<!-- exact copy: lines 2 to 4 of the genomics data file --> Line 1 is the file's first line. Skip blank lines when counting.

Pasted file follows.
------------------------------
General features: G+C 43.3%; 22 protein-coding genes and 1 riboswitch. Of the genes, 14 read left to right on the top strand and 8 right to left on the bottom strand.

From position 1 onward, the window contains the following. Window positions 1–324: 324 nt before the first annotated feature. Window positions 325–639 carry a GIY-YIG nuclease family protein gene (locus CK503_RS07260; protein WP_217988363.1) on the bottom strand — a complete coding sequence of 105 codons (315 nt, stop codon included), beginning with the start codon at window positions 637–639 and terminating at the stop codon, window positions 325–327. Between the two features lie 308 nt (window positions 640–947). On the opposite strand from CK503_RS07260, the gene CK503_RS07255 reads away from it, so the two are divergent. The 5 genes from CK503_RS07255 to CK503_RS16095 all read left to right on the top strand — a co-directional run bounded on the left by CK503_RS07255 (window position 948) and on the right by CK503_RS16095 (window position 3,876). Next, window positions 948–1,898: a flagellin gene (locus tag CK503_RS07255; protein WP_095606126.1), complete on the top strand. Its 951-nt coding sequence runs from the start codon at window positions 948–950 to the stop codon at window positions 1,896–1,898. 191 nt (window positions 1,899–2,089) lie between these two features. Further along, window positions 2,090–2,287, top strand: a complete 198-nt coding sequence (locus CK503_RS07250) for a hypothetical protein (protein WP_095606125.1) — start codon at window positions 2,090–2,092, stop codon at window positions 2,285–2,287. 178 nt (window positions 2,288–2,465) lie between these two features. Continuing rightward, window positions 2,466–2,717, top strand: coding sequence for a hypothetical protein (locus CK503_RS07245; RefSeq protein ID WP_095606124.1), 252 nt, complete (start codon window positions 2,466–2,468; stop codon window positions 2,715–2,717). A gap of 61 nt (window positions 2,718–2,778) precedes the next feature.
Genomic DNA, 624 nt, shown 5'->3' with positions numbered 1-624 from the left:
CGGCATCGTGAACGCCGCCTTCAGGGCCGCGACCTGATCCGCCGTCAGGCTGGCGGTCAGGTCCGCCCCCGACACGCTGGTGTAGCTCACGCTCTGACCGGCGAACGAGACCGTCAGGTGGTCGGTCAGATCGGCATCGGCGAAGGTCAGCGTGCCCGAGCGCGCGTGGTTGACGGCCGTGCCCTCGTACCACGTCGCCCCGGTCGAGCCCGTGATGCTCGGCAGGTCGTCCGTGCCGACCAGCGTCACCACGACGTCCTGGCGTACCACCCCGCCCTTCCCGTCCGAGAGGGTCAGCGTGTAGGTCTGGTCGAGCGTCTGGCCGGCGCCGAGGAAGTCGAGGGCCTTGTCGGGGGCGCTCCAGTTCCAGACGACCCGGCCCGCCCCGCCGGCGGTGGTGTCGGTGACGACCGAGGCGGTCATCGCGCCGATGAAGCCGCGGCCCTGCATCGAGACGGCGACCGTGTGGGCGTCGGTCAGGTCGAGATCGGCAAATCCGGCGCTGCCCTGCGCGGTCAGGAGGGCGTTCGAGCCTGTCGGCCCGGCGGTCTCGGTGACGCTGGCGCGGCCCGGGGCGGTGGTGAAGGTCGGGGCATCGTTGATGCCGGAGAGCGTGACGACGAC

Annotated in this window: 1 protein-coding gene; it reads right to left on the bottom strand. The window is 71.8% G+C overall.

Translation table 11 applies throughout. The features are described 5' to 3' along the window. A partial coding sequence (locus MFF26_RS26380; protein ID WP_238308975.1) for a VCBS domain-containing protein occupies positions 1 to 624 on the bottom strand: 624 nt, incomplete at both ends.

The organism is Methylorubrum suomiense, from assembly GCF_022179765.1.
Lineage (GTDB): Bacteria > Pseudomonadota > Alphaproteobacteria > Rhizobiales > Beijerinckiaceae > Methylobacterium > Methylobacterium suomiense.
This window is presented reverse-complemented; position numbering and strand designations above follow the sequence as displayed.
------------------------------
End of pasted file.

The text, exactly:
From position 1 onward, the window contains the following. Window positions 1–324: 324 nt before the first annotated feature. Window positions 325–639 carry a GIY-YIG nuclease family protein gene (locus CK503_RS07260; protein WP_217988363.1) on the bottom strand — a complete coding sequence of 105 codons (315 nt, stop codon included), beginning with the start codon at window positions 637–639 and terminating at the stop codon, window positions 325–327. Between the two features lie 308 nt (window positions 640–947). On the opposite strand from CK503_RS07260, the gene CK503_RS07255 reads away from it, so the two are divergent. The 5 genes from CK503_RS07255 to CK503_RS16095 all read left to right on the top strand — a co-directional run bounded on the left by CK503_RS07255 (window position 948) and on the right by CK503_RS16095 (window position 3,876). Next, window positions 948–1,898: a flagellin gene (locus tag CK503_RS07255; protein WP_095606126.1), complete on the top strand. Its 951-nt coding sequence runs from the start codon at window positions 948–950 to the stop codon at window positions 1,896–1,898. 191 nt (window positions 1,899–2,089) lie between these two features. Further along, window positions 2,090–2,287, top strand: a complete 198-nt coding sequence (locus CK503_RS07250) for a hypothetical protein (protein WP_095606125.1) — start codon at window positions 2,090–2,092, stop codon at window positions 2,285–2,287. 178 nt (window positions 2,288–2,465) lie between these two features. Continuing rightward, window positions 2,466–2,717, top strand: coding sequence for a hypothetical protein (locus CK503_RS07245; RefSeq protein ID WP_095606124.1), 252 nt, complete (start codon window positions 2,466–2,468; stop codon window positions 2,715–2,717). A gap of 61 nt (window positions 2,718–2,778) precedes the next feature.
Genomic DNA, 624 nt, shown 5'->3' with positions numbered 1-624 from the left:
CGGCATCGTGAACGCCGCCTTCAGGGCCGCGACCTGATCCGCCGTCAGGCTGGCGGTCAGGTCCGCCCCCGACACGCTGGTGTAGCTCACGCTCTGACCGGCGAACGAGACCGTCAGGTGGTCGGTCAGATCGGCATCGGCGAAGGTCAGCGTGCCCGAGCGCGCGTGGTTGACGGCCGTGCCCTCGTACCACGTCGCCCCGGTCGAGCCCGTGATGCTCGGCAGGTCGTCCGTGCCGACCAGCGTCACCACGACGTCCTGGCGTACCACCCCGCCCTTCCCGTCCGAGAGGGTCAGCGTGTAGGTCTGGTCGAGCGTCTGGCCGGCGCCGAGGAAGTCGAGGGCCTTGTCGGGGGCGCTCCAGTTCCAGACGACCCGGCCCGCCCCGCCGGCGGTGGTGTCGGTGACGACCGAGGCGGTCATCGCGCCGATGAAGCCGCGGCCCTGCATCGAGACGGCGACCGTGTGGGCGTCGGTCAGGTCGAGATCGGCAAATCCGGCGCTGCCCTGCGCGGTCAGGAGGGCGTTCGAGCCTGTCGGCCCGGCGGTCTCGGTGACGCTGGCGCGGCCCGGGGCGGTGGTGAAGGTCGGGGCATCGTTGATGCCGGAGAGCGTGACGACGAC